Being able to read a map and navigate with map and compass is essential to plan your route and stay safe on your solo hike. Bad conditions can make even the clearest hiking trail disappear in fog or clouds. It is important to always know where you are and being able to identify what’s what on a map.
Instead of learning from YouTube videos, I recommend booking a navigation course to learn the basics and get practising before heading out on your own. I attended a women-only course in the Scottish Highlands and loved learning from experienced mountain women. I gained lots of confidence for my first big solo hike and learnt a skill to keep me safe and independent.
Wear a safety bracelet
Recommended by Lara from Both Feet on the Road
Hiking as a solo female traveller is definitely doable if you take the necessary precautions and the essential travel safety gadgets. One of those gadgets is a safety bracelet or necklace.
A safety bracelet is a small accessory on which your medical information is written or engraved, such as your blood type, allergies, and more important medical information. So when case an emergency happens while you’re hiking alone, and you can’t communicate anymore, people who want to help you will still have all the information they need.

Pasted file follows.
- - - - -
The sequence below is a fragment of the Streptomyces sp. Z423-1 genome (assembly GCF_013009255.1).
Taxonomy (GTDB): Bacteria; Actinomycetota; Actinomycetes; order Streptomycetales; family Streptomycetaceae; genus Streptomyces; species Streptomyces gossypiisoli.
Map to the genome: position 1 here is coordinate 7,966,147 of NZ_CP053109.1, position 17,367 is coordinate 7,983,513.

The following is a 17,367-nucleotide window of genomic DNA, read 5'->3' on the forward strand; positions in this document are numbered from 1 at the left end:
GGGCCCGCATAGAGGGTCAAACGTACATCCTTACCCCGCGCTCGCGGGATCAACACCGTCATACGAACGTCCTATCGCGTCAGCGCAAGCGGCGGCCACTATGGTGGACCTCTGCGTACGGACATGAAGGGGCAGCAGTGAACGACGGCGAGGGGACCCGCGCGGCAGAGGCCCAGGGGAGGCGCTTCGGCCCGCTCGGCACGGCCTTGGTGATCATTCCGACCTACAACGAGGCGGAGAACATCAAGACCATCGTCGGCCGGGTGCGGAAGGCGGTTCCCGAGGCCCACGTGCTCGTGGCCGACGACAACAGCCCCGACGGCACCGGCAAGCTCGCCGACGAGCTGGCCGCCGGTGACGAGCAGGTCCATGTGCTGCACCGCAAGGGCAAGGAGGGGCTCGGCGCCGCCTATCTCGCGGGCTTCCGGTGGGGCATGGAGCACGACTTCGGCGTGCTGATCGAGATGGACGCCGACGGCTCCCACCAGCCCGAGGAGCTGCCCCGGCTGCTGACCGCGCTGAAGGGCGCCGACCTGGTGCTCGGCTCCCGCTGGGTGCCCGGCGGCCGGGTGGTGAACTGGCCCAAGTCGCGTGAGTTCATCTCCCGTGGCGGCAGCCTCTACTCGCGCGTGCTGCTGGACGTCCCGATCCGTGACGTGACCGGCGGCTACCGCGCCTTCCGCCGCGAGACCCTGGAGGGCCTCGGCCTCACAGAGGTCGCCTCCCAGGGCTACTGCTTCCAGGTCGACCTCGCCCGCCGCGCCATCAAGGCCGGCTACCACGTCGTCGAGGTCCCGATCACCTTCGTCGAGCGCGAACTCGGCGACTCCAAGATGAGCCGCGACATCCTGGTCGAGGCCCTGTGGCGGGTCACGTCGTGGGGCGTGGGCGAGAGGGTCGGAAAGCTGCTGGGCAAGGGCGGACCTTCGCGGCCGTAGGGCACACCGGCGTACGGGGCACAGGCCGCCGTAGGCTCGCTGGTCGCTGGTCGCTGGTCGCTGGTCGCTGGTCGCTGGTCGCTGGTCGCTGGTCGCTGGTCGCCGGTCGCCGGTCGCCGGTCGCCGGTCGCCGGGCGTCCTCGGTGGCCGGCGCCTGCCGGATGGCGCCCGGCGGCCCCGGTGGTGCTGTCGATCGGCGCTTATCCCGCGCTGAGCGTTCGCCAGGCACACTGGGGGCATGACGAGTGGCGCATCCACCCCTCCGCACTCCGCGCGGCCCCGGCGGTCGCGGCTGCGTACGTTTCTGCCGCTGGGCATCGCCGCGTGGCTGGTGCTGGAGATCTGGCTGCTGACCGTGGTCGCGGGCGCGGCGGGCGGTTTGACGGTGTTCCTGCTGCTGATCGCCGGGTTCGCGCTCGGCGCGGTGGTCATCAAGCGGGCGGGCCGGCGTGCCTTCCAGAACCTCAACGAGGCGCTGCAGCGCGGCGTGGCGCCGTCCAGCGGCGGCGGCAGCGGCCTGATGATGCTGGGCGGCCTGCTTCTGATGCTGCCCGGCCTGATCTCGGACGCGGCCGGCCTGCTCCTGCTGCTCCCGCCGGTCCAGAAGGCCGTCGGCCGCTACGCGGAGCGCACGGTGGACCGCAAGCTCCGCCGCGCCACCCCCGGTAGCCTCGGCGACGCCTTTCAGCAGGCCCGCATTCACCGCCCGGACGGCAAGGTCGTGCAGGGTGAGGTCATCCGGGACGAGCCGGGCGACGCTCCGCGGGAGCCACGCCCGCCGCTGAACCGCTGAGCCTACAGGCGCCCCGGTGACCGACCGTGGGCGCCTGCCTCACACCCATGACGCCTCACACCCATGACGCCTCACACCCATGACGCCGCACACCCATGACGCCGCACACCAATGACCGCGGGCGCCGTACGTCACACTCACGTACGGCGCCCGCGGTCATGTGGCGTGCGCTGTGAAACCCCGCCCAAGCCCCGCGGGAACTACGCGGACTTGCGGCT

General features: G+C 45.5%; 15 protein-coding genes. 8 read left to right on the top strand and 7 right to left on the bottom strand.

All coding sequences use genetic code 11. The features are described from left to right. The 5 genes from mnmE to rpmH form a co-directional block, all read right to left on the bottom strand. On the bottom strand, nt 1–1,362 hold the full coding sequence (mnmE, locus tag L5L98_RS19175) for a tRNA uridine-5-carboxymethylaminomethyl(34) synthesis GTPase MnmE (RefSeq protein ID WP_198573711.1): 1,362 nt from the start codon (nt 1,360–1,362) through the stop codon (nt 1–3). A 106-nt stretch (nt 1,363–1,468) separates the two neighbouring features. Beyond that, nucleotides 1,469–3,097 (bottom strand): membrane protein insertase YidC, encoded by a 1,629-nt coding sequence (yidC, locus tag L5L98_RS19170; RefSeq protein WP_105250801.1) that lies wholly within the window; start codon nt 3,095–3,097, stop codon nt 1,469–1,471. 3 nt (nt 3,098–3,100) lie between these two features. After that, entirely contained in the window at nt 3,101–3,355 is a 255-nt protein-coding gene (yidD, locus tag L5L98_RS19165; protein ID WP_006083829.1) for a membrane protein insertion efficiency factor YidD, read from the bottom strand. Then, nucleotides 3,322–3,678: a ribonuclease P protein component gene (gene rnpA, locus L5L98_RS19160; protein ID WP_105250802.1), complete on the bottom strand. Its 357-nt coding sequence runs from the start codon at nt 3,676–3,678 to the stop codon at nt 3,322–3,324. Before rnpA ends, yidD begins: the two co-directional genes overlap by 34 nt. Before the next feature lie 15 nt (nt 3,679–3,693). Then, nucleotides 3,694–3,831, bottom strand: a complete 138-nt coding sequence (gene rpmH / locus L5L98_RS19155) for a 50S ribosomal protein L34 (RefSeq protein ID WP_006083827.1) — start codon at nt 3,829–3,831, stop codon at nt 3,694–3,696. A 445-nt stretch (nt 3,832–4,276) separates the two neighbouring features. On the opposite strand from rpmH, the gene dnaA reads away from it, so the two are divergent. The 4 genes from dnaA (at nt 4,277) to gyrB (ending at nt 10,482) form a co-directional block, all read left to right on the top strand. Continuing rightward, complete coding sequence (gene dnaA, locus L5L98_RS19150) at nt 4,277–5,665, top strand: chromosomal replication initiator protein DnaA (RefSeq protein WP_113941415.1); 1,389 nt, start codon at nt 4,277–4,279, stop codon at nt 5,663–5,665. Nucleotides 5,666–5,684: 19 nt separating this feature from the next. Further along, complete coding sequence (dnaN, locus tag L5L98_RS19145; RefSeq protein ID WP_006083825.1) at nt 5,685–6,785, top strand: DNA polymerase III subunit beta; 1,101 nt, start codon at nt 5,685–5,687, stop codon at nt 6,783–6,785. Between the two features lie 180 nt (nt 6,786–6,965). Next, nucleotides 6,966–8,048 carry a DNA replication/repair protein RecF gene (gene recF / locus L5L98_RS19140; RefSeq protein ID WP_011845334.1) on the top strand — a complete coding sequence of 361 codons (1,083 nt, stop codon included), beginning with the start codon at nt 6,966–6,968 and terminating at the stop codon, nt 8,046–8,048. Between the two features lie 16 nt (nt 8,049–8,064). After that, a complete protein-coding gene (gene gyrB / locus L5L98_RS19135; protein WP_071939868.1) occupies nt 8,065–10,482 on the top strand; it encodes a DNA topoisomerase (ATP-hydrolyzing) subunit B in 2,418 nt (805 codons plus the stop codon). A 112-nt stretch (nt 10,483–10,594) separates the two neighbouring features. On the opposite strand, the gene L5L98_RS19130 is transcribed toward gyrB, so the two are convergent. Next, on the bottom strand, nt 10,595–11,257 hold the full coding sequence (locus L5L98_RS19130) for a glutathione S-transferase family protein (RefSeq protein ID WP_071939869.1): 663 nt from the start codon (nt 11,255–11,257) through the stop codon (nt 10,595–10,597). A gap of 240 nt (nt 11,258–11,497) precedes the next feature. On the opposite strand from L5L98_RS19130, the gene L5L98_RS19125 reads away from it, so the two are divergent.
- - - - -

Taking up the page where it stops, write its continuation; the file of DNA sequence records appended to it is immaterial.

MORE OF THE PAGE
It may sound a bit extreme, but it’s better to be prepared for the worst than hike unprepared. Plus, a safety necklace, such as on this picture, can be a cute accessory from afar.
Carabiner your camera
Recommended by Beth from Frugal Female Abroad
Carrying a camera when hiking can be cumbersome! A big camera can be heavy around your neck and cause pain. Often, the camera gets put away in your backpack and you content yourself with quick phone photos.
To alleviate this issue, attach carabiners to the shoulder straps of your backpack and attach your camera strap to the carabiners. This distributes the weight to your shoulders and takes it off your neck. It also means that your camera is always in reach.
Solo travelling can sometimes make you feel unsafe. However this tip can be used when travelling to prevent your camera getting snatched or lost.
Pack the necessary equipment
Recommended by Kristen from Adventures with Ensuite
A first aid kit should include plasters, medical tape (this also works wonders in preventing blisters), pain killers, antiseptic wipes, tweezers and safety pins.
Not being prepared can ruin the rest of your trip. Whilst hiking Mestia to Ushguli in Georgia, the couple in the next room had so blisters so bad, they had to abandon their trek and rearrange their holiday.
Nobody wants the worst to happen, but being prepared can mean the difference between a good story and a serious incident.
Carry a filter water bottle
Recommended by Sarah from A Social Nomad
Being able to hydrate no matter what the water source is an imperative health element of solo hiking. Carrying a filter water bottle allows solo hikers to restock their water supply in a safe and healthy fashion at any time.